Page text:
She claims she does not study all the time, but she definitely does study. Her secret is to just give it her all!
It's a nerve-wracking experience, awaiting your college acceptance letters, right? Most students have to apply to several schools and they wait to hear back from them. They hear back from a couple of colleges and then decide which one they want to spend the next four years of their life. But not for Jordan Nixon from Atlanta, who has to choose between nearly 40 college options! It's going to take a lot of narrowing down for her to choose the school she wants to go to, or does she already have one chosen? While choosing schools, she wanted a college with a diverse student body and offered International Business as a major, according to CBS 46.
Little did she know she would be accepted into 39 colleges and would be awarded $1.6 million in scholarships. “The crazy thing is, I’m still waiting on decision letters, but I was not expecting that at all,” said 17-year-old Nixon. Her school, Douglas County High claims its the highest number of acceptance letters any student has ever received. “We’re so happy for her because she does put in a lot of due diligence into applying for these schools,” said Nixon’s parents Angelia and Arthur Nixon.
Her parents describe Nixon as an independent, active and well-rounded participant in several extracurricular activities at school. “I am one of the captains of the varsity cheer team at Douglass County, I’m in Chick-fil-A Leader Academy, and I also participate in DECA (Distributive Education Clubs of America),” the soon-to-be college student said. Nixon claims she applied to 50 colleges, but she did not think she'd get almost 40 acceptance letters.
“It’s shocking, each and every time, you’re taken aback every time you open one,” said Nixon. We're all wondering how she managed to get accepted to so many colleges. “I don’t study all the time, but I definitely do study, I think my secret is to just give it my all," Nixon told Fox 5 Atlanta."Don't invest yourself in social media because at the end of the day, what does it do for you? You just need to do something yourself and don't pay attention to what others say."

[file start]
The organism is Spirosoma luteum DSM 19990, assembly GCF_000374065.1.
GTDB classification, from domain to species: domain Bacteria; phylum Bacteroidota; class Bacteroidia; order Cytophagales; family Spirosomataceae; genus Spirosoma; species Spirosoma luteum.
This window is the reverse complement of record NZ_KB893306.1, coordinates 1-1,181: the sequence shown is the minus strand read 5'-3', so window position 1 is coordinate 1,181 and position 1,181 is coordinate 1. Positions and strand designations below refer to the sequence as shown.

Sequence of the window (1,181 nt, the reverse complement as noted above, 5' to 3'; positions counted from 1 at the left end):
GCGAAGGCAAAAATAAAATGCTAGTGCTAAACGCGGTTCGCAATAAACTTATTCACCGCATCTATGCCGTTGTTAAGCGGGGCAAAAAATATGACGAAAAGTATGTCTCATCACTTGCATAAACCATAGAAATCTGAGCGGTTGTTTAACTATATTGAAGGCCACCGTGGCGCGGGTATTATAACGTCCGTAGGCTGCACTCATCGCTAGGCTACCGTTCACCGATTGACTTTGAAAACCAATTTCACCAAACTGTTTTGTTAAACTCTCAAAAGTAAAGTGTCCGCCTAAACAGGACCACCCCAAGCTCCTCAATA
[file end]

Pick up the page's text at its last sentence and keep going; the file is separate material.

There are several children like Nixon who head to college right after school, but it seems like there's some benefit in taking a year's break between school and college. "I would hazard to say that there is at least as much educational value in an international or domestic gap year experience as there is in a freshman year of college," says Ethan Knight, executive director and founder of the Oregon-based nonprofit Gap Year Association, according to US News.
A gap year is "a semester or year of experiential learning, typically taken after high school and prior to career or postsecondary education, in order to deepen one's practical, professional and personal awareness." Teenagers can travel, explore and focus on personal growth, as this kind of experience can help you open up your eyes and experience the world on a different level.
Most colleges and universities are now supportive of their students taking a gap year before they join, and some may even award them with a scholarship, so they can just take a year off and come back to join after that. Experts also claim there's been an increased awareness of gap year programs in recent years. While the concept has always been popular in Europe, it's just gained popularity in the U.S.
A gap year also acts as a much-needed break for those who have spent all these years studying and all they want to do is take a few months off and explore places, do what they could not when they were in school. There's a whole life ahead of them to study and work hard. One year may not seem like a long time, but it makes all the difference in the world to someone who needs a change of scene from books and studying, as it's just a little time for them to get to know themselves.